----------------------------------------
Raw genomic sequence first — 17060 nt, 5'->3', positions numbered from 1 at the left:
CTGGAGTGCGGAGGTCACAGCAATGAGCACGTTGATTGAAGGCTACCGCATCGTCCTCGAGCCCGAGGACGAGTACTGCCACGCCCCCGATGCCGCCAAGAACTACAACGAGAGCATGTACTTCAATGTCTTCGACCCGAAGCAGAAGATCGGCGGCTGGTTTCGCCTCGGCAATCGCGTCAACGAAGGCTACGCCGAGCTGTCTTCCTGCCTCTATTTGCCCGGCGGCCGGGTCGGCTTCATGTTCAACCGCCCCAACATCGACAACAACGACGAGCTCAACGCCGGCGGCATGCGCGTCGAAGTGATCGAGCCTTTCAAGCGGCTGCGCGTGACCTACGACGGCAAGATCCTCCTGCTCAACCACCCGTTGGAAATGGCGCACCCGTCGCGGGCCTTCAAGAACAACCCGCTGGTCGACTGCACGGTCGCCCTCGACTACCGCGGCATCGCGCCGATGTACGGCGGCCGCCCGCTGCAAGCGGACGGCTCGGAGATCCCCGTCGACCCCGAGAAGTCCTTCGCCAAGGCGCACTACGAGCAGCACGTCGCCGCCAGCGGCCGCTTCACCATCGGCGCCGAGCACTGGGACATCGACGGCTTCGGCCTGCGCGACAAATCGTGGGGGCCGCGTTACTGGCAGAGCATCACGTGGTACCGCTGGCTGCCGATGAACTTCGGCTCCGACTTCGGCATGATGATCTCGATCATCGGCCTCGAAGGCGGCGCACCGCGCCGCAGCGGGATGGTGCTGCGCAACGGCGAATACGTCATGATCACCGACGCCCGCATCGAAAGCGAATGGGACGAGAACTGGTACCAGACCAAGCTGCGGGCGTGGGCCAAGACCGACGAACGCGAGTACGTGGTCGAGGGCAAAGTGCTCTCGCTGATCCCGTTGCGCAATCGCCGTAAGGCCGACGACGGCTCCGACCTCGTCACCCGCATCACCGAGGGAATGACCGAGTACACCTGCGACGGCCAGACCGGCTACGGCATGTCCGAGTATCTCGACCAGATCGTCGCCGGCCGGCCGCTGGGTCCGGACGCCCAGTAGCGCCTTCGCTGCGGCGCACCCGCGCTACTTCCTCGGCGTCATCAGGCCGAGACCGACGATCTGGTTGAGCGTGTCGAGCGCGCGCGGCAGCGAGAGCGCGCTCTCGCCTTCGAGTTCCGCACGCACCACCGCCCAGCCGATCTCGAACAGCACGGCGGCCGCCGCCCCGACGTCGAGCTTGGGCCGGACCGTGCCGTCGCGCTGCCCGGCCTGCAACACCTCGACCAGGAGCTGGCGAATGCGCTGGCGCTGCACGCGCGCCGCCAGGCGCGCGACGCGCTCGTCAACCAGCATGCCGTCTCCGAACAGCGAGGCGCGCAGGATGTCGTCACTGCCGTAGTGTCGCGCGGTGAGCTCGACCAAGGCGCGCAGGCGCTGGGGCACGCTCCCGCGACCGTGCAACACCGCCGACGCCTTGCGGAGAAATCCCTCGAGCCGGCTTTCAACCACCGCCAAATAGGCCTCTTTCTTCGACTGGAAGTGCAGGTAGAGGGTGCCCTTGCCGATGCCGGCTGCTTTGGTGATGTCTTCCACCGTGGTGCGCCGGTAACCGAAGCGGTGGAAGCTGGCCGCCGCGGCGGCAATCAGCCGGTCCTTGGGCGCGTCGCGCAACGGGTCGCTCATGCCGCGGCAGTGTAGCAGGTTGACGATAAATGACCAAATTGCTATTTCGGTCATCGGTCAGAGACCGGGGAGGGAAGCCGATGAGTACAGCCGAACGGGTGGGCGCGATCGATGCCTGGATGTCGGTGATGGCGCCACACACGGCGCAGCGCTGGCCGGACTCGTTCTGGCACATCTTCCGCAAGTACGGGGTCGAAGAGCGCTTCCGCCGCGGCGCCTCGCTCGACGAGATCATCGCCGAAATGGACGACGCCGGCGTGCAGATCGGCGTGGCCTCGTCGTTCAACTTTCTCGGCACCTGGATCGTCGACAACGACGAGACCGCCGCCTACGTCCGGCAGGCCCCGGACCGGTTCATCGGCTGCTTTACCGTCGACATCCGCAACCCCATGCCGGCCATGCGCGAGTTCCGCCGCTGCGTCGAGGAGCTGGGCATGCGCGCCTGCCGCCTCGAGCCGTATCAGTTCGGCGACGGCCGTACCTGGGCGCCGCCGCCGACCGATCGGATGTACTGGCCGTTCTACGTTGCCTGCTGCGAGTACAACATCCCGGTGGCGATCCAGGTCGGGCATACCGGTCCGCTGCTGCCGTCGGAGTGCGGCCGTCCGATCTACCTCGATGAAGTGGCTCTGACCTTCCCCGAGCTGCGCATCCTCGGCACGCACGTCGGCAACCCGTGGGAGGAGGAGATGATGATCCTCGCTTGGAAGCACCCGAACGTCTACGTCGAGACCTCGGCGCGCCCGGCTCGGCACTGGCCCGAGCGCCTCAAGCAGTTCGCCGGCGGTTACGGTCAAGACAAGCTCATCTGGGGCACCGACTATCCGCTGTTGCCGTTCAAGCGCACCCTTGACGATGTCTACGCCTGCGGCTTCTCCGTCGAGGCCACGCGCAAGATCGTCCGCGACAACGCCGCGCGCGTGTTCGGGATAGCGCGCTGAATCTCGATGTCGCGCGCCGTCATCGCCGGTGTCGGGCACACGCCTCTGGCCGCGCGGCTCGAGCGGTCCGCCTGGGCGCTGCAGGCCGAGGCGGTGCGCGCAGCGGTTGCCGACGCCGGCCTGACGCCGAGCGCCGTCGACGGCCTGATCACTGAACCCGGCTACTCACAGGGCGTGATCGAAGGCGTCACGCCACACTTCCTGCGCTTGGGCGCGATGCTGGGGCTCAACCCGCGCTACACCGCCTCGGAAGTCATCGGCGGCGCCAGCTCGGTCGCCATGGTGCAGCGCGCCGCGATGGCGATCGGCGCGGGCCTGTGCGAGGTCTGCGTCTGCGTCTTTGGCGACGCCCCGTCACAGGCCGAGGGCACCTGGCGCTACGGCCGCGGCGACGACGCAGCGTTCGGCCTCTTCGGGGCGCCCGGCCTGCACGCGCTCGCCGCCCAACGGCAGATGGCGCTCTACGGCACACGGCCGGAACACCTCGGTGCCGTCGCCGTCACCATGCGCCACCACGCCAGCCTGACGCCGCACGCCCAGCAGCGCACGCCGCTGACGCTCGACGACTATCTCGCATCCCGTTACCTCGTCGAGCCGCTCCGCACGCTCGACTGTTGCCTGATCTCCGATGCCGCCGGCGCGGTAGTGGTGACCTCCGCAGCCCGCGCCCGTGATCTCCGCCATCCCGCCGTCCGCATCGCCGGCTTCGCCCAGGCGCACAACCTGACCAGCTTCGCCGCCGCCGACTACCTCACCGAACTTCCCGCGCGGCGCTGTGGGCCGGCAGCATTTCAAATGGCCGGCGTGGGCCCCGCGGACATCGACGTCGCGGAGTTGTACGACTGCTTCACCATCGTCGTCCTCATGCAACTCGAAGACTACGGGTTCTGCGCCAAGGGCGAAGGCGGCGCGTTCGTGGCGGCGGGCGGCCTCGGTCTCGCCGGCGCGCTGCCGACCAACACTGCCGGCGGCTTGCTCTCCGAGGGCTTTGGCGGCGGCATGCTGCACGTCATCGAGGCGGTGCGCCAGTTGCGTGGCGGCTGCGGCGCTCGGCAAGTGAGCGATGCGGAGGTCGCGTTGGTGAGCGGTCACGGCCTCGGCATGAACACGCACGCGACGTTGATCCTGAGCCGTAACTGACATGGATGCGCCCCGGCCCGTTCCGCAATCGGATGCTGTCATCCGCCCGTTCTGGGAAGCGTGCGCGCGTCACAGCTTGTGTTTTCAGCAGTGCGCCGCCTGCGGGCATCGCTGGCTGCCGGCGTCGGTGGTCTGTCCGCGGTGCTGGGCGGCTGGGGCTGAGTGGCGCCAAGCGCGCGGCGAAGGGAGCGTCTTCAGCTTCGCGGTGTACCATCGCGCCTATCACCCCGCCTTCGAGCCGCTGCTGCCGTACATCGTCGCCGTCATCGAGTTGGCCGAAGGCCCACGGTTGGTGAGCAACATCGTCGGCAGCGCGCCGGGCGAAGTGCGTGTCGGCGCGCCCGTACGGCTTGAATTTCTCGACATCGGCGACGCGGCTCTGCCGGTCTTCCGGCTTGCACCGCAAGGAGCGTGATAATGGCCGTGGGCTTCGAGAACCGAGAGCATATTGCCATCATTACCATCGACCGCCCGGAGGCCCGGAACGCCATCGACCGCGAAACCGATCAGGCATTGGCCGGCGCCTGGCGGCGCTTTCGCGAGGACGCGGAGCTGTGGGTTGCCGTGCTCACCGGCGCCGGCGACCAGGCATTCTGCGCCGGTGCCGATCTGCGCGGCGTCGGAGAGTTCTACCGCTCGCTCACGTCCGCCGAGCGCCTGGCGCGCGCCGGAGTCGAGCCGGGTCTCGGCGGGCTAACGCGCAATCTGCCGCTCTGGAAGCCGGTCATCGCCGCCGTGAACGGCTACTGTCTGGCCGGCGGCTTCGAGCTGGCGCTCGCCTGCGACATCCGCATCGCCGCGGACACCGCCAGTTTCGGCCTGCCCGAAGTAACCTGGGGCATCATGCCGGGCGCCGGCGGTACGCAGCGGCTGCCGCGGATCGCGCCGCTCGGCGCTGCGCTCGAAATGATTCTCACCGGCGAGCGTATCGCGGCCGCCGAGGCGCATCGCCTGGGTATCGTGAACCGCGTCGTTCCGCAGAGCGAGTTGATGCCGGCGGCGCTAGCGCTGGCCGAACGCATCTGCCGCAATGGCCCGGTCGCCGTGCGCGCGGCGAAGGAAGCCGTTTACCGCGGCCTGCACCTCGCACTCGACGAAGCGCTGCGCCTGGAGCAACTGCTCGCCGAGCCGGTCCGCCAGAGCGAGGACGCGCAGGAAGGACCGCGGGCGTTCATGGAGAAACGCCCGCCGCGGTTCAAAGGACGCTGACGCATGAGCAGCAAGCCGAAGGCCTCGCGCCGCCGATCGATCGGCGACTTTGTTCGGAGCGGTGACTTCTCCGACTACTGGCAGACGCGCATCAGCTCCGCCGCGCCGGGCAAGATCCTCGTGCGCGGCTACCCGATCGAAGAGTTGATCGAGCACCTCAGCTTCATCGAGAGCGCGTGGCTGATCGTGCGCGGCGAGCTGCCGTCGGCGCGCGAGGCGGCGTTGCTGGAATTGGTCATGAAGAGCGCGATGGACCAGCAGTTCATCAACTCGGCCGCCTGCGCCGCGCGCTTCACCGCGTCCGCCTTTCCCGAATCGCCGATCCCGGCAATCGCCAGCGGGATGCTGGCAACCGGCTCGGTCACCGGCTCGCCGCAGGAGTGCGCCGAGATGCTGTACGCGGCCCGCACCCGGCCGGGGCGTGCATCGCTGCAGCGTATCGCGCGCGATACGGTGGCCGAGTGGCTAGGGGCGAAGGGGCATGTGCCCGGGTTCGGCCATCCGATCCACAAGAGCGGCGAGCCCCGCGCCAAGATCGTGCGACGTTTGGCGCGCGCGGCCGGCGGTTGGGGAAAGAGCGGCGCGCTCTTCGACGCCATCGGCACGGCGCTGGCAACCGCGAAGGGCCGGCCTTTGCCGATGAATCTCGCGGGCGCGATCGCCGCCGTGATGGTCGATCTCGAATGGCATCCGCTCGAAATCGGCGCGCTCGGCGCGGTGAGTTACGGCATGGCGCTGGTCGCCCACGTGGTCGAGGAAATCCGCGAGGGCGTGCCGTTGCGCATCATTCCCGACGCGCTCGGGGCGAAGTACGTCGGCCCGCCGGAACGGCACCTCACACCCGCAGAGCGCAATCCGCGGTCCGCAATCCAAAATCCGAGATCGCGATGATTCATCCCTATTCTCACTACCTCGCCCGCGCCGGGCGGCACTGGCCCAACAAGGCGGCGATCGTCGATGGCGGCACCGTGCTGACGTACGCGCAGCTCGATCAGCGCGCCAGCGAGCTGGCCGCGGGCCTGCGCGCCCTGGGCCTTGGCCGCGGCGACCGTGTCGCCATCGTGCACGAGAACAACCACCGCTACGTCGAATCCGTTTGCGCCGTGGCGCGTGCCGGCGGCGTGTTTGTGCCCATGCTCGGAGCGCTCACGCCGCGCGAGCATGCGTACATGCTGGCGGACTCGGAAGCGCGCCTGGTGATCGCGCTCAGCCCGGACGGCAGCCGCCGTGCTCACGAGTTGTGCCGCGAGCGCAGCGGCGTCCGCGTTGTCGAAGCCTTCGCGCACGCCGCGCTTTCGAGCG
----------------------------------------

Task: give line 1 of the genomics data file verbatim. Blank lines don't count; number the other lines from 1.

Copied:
Raw genomic sequence first — 17060 nt, 5'->3', positions numbered from 1 at the left: